I got an email a while back from a user who was having issues with ColdFusion’s Asynchronous Gateway code. It had been a while since I used it so I thought it might be nice to refresh my own memory, and provide a simple guide for users on how to work with it. I ran into a few issues that I bet have tricked up my own readers. (Hopefully we will see Damon Cooper’s cfthread get rolled into the core product to make this a lot easier.) This guide will not cover everything you can do with the Asynch gateway, but it should be enough to get you going. So let’s talk. When using the Asynch Gateway you are coordinating and working with two different files. You have one file that makes the requests. You can think of this as the customer asking for orders. The other file is a CFC and receives the requests via the Asynch Gateway. You can think of this as the wageslave behind the counter making your Happy Meal. To think of it another way - you have one file that fire offs the events and another file handling the (potentially) slower request in an asynchronous matter. All that means is that ColdFusion doesn’t have to wait around for the slow process to end.
The very first thing you need to do is create the CFC. You do not need to write any code in this CFC, but you must at least have the file. My file is located under my web root at testingzone/test.cfc. Next, you need to go into your ColdFusion Administrator. Under Event Gateways click Gateway Instances. Click Add Gateway Instance. A form will pop up. You are concerned about the Gateway ID and the CFC Path. The Gateway ID is simply a label, nothing more. So for example, if your site is CIASecretPrisons.com, you may want to give your gateway a name related to the site: CIASecretPrison_AsynchGateway. That’s a bit long but you get the idea.
The CFC path is simply the path to the CFC you are using. You can actually change that at run time, but I’ll leave that to the next blog entry. Leave the configuration file field alone and keep Startup Mode to automatic. This just ensures your gateway will run when ColdFusion restarts. Make your gateway and then start it by clicking the green start icon. Click the screen shot below for a larger version of the settings that I used.
Now open up your CFC in your favorite text editor. In order to correctly listen to the Asynch Gateway, your CFC needs to have a method named onIncomingMessage. This method is sent one argument, a struct, that contains the a set of data. What data? It depends. Let’s say you were using the gateway to send mail. Well then your data may contain an email address and a message. I’m using a modified version of the example from the docs which was a basic logger:
<cffunction name=”onIncomingMessage” output=”false” returnType=”void”> <cfargument name=”cfEvent” type=”struct” required=”yes”>
<cfscript> if(not structKeyExists(arguments.cfEvent.data, "file")) arguments.cfEvent.Data.file="defaultEventLog"; if(not structKeyExists(arguments.cfEvent.data, "type")) arguments.cfEvent.Data.type="info"; </cfscript> <cfif structKeyExists(arguments.cfevent.data, "message")> <cflog text="#arguments.cfEvent.data.message#" file="#arguments.cfEvent.data.file#" type="#arguments.cfEvent.data.type#" thread="yes" date="yes" time="yes" application="yes"> </cfif> </cffunction>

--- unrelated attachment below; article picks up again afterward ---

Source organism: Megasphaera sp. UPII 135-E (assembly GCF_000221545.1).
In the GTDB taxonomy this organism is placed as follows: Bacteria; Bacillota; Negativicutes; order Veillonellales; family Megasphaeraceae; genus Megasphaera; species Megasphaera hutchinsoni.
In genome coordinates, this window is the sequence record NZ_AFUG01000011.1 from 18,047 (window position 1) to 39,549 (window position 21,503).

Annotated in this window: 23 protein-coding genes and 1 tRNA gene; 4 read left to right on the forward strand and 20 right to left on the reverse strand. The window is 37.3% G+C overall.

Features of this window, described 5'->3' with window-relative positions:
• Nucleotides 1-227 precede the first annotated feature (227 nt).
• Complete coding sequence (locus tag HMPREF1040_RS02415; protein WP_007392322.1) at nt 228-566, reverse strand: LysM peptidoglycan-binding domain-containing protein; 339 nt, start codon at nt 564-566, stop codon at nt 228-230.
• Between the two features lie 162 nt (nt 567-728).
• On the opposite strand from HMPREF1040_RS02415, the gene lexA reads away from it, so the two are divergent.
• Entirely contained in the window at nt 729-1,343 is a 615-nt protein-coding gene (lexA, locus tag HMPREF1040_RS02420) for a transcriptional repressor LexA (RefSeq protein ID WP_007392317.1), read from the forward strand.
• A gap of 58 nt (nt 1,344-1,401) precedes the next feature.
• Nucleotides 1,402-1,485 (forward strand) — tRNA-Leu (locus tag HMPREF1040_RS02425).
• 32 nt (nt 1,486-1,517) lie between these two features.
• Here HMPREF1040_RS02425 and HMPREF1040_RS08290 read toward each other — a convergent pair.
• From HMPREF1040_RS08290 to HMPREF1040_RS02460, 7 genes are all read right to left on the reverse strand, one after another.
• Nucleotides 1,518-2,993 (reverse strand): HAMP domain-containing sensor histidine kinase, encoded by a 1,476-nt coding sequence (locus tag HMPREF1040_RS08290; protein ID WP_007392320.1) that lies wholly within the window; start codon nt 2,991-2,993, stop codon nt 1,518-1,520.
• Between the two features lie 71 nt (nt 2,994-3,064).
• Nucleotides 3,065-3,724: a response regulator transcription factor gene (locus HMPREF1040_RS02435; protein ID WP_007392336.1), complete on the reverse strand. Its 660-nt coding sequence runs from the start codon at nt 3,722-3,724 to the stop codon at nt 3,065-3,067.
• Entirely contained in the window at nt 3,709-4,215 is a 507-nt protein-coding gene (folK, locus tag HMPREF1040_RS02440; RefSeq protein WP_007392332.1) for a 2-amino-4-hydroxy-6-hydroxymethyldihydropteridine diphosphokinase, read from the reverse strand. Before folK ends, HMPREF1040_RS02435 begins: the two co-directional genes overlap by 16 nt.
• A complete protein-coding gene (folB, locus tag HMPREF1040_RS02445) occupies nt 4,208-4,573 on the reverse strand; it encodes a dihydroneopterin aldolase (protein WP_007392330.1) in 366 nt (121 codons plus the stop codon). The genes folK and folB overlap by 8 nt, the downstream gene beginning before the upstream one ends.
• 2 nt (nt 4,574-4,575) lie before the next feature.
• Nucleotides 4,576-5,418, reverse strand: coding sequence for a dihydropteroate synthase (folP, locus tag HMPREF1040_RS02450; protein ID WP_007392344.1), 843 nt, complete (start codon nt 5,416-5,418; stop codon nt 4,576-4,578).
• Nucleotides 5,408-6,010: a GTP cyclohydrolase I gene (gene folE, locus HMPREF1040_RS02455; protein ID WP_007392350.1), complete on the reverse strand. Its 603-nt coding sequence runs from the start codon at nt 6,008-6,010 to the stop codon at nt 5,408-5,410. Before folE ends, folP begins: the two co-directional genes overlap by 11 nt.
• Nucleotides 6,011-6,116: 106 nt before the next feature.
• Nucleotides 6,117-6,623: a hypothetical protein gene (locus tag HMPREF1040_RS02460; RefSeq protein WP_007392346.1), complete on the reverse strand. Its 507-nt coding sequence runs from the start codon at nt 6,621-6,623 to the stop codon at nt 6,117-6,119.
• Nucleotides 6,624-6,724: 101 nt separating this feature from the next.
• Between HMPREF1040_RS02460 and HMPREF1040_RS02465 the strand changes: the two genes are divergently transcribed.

The code should be pretty trivial. The data passed to the gateway exists in a key named “data” under the cfEvent argument passed in. You see some basic checking for a file and type attribute, but outside of that the code simply logs a value named “message”.
Let’s now switch to the CFM file that will call this CFC. Let me show the code first and then I’ll explain it.
status = false;
props = structNew();
props.message = "Replace me with a variable with data to log";
status = SendGatewayMessage("Asynch CF", props);
if (status IS true) WriteOutput('Event Message "#props.Message#" has been sent.');
The code begins by initializing a status variable. This is used as a default flag for what our gateway returns. I then create my data. Again - what you use here will depend on what you are doing with your code. Our logger can take a few things like file and type, but it really just needs a message. Next the SendGatewayMessage function is used. This lets ColdFusion communicate with the Event Gateway system. I know - it sounds complicated. Just think of it as a message. In this case, I used the gateway ID I had created “Asynch CF”. The second argument is the structure of data. Just so you know - there are some special keys you can use within that structure to change how things work behind the scenes. I’ll discuss that in the next entry.
Guess what - we’re done. If you run this in your browser you will see the message logged. By itself this isn’t too sexy. But consider modifying your onIncomingMessage like so:
<cfset thread = CreateObject("java", "java.lang.Thread")>
This will cause your CFC to pause for five seconds. Rerun your CFM and you will notice no delay. The only delay you have is in actual logging of the message.
In my next blog entry I’ll show a more real world example based on the code I wrote as a proof of concept for cfthread. I’ll also discuss those “other” keys I alluded to earlier.
Something very important to remember: It is possible that your code may contain an error (shocking, I know). What happens when your CFC screws up? You don’t get an error on your CFM page. In fact, the status message will still be true. If your CFC doesn’t seem to be working correctly, check the eventgateway.log. I added a simple syntax error to my CFC and it was nicely logged:
"Error", "Thread-21", "09/07/06", "08:33:05", ,"Error invoking CFC for gateway Asynch CF: Variable structKeyExistsTheSmithsRule is undefined. "